Communication, Collaboration, and Creativity on display. Students worked collaboratively with peers and industry experts to tell their story of life as an Aboriginal learner. Core Competencies:
- I can work with others to achieve a common goal; I can take on roles and responsibilities in a group.
- I understand that my identity is made up of many interconnected aspects (such as life experiences,
family history, heritage, peer groups).
- I can describe my attributes, characteristics, skills, and strengths.
Students then reflected on their experience, what it meant to them, what strengths it demonstrated in them, and next steps in their learning and development.
February 22, 2017
Student Self-Reflection: My presentation at "Sparking Today's Learner"
Students from across the Surrey School District were asked to create and present an “IGNITE” session at Surrey School’s Sparking Today’s Learner dinner on February 22, 2017. Students worked collaboratively with peers, teachers, and with District staff, both digitally and in person, to prepare a presentation about a significant learning experience.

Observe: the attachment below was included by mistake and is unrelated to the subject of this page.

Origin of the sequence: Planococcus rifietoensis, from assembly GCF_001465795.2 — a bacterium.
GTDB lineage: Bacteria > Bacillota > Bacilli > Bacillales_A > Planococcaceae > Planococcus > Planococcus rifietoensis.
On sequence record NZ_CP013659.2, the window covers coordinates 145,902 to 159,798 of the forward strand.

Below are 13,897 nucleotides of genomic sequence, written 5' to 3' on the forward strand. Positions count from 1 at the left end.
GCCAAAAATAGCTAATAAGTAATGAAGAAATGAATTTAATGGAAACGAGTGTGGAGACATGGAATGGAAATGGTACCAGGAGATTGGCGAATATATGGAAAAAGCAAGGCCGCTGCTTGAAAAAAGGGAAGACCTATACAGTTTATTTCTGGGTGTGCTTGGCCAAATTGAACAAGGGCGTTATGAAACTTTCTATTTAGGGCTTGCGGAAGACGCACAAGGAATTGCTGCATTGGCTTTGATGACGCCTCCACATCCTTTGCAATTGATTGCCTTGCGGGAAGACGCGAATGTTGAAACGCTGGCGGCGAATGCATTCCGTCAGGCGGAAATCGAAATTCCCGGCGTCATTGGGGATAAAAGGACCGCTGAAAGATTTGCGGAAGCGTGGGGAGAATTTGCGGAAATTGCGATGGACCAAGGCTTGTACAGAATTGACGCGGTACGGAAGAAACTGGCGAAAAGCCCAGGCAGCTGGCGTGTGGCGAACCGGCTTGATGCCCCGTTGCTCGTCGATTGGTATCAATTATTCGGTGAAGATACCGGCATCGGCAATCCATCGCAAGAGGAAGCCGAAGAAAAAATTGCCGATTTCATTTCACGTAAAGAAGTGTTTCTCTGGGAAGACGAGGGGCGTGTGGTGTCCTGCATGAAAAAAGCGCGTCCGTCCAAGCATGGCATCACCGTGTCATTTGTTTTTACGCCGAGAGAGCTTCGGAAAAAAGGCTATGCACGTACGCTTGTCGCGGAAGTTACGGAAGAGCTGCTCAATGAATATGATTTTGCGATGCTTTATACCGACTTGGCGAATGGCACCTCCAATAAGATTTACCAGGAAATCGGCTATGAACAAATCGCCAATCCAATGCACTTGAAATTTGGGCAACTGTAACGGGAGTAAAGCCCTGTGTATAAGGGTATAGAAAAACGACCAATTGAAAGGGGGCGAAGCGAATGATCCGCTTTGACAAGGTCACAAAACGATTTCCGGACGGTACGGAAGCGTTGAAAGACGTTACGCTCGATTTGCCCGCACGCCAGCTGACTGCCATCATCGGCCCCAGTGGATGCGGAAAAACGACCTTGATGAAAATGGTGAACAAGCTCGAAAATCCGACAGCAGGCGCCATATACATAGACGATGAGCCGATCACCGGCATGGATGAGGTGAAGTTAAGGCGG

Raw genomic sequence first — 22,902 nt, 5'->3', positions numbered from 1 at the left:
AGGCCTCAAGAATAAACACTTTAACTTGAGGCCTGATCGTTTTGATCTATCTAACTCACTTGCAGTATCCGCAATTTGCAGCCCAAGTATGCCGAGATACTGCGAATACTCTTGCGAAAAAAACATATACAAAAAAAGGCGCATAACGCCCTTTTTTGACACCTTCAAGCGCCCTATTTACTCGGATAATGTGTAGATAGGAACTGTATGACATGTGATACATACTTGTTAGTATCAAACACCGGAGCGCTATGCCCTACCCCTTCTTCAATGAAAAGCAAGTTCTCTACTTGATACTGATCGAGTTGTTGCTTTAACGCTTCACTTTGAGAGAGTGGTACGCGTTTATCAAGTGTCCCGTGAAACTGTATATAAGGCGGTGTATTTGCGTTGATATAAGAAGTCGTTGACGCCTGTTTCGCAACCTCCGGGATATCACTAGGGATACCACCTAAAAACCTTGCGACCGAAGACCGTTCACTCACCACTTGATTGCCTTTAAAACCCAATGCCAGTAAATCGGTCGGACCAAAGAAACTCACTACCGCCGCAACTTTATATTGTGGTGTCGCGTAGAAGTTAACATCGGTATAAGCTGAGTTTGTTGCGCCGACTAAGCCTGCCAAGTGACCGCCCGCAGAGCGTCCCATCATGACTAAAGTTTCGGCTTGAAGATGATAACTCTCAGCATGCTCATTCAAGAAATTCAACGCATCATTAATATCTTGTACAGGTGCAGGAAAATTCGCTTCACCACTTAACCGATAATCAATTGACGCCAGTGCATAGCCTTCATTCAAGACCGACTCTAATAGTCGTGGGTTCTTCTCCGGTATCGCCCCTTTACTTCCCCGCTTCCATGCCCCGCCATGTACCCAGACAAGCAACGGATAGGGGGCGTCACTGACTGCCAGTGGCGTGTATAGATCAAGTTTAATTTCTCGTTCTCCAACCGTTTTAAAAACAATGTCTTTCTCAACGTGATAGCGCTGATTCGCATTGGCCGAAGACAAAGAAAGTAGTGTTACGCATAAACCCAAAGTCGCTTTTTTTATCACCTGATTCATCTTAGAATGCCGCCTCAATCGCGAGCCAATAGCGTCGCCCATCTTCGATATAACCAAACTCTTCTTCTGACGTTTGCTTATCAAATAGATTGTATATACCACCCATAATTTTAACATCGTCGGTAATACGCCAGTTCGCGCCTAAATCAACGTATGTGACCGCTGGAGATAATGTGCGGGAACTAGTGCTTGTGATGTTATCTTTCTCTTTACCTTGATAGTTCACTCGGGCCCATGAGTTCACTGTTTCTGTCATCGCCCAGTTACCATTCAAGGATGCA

One of Jae’s goals as a writer this year has been to develop his communication skills by sharing information about topics that are important to him. In this piece, Jae uses structures and elements of story to deepen his awareness of self, family, and community. We have been working on brainstorming important turning points in his life experiences.
By recounting these experiences as a student and as a budding entrepreneur, Jae is deepening his understanding of identity (and its interconnected nature) and increasing his confidence in communicating what is important to him. In this piece, Jae explored various structures of story using a variety of literary elements such as imagery, point-of-view, and tone. By plotting his story, Jae was able to engage his audience and explain how his evolving values affect the choices in his life. Bravo, Jae!
November 23, 2016
Mathematics 9 Teacher Assessment/Student Reflection
Learning Experiences: In Math 9, students have developed several competencies to help them become good mathematicians. This include the ability to
- i) apply proper mathematical procedures;
- ii) communicate and represent thinking using visual diagrams;
- iii) make connections amongst different math concepts; and
- iv) use reasoning skills to solve real-life problems.
This year, we have developed these skills by learning about rational numbers, exponents, polynomials, geometry, patterns, solving equations, and inequalities. Our students have also learned how to use self-assessment strategies to monitor and guide their own learning.
Artifact Source: Sharon Lau, Surrey Schools